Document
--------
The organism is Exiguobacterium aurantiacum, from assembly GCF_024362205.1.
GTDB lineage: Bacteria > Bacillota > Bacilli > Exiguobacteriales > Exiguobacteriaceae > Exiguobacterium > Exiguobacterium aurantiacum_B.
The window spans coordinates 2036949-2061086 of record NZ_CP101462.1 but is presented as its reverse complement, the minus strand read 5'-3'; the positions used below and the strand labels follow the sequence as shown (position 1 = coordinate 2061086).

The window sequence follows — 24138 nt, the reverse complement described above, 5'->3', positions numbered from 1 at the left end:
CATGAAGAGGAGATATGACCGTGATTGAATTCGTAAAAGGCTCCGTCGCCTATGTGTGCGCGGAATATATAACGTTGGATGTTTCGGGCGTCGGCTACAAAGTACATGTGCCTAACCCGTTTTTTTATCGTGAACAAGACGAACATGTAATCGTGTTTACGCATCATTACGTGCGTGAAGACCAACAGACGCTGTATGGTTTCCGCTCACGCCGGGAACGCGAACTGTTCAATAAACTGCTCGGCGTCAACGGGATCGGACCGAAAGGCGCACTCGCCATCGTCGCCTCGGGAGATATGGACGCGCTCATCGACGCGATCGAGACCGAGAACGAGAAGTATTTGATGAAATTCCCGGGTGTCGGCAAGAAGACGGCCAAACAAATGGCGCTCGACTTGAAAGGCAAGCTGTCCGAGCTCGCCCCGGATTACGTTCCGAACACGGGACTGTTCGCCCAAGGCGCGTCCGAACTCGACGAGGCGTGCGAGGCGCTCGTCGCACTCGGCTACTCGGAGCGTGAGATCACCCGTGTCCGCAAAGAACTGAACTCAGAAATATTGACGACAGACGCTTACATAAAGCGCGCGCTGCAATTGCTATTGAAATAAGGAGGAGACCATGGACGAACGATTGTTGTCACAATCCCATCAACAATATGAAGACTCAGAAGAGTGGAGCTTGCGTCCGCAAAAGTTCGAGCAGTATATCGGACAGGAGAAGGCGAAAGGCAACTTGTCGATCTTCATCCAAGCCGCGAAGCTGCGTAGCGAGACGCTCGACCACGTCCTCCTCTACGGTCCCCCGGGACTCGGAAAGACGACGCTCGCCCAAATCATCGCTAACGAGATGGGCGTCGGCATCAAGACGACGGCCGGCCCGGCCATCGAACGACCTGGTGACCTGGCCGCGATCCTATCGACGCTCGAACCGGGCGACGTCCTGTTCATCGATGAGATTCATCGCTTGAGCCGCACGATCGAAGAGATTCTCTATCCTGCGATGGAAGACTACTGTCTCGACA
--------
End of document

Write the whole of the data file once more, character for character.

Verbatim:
The organism is Exiguobacterium aurantiacum, from assembly GCF_024362205.1.
GTDB lineage: Bacteria > Bacillota > Bacilli > Exiguobacteriales > Exiguobacteriaceae > Exiguobacterium > Exiguobacterium aurantiacum_B.
The window spans coordinates 2036949-2061086 of record NZ_CP101462.1 but is presented as its reverse complement, the minus strand read 5'-3'; the positions used below and the strand labels follow the sequence as shown (position 1 = coordinate 2061086).

The window sequence follows — 24138 nt, the reverse complement described above, 5'->3', positions numbered from 1 at the left end:
CATGAAGAGGAGATATGACCGTGATTGAATTCGTAAAAGGCTCCGTCGCCTATGTGTGCGCGGAATATATAACGTTGGATGTTTCGGGCGTCGGCTACAAAGTACATGTGCCTAACCCGTTTTTTTATCGTGAACAAGACGAACATGTAATCGTGTTTACGCATCATTACGTGCGTGAAGACCAACAGACGCTGTATGGTTTCCGCTCACGCCGGGAACGCGAACTGTTCAATAAACTGCTCGGCGTCAACGGGATCGGACCGAAAGGCGCACTCGCCATCGTCGCCTCGGGAGATATGGACGCGCTCATCGACGCGATCGAGACCGAGAACGAGAAGTATTTGATGAAATTCCCGGGTGTCGGCAAGAAGACGGCCAAACAAATGGCGCTCGACTTGAAAGGCAAGCTGTCCGAGCTCGCCCCGGATTACGTTCCGAACACGGGACTGTTCGCCCAAGGCGCGTCCGAACTCGACGAGGCGTGCGAGGCGCTCGTCGCACTCGGCTACTCGGAGCGTGAGATCACCCGTGTCCGCAAAGAACTGAACTCAGAAATATTGACGACAGACGCTTACATAAAGCGCGCGCTGCAATTGCTATTGAAATAAGGAGGAGACCATGGACGAACGATTGTTGTCACAATCCCATCAACAATATGAAGACTCAGAAGAGTGGAGCTTGCGTCCGCAAAAGTTCGAGCAGTATATCGGACAGGAGAAGGCGAAAGGCAACTTGTCGATCTTCATCCAAGCCGCGAAGCTGCGTAGCGAGACGCTCGACCACGTCCTCCTCTACGGTCCCCCGGGACTCGGAAAGACGACGCTCGCCCAAATCATCGCTAACGAGATGGGCGTCGGCATCAAGACGACGGCCGGCCCGGCCATCGAACGACCTGGTGACCTGGCCGCGATCCTATCGACGCTCGAACCGGGCGACGTCCTGTTCATCGATGAGATTCATCGCTTGAGCCGCACGATCGAAGAGATTCTCTATCCTGCGATGGAAGACTACTGTCTCGACA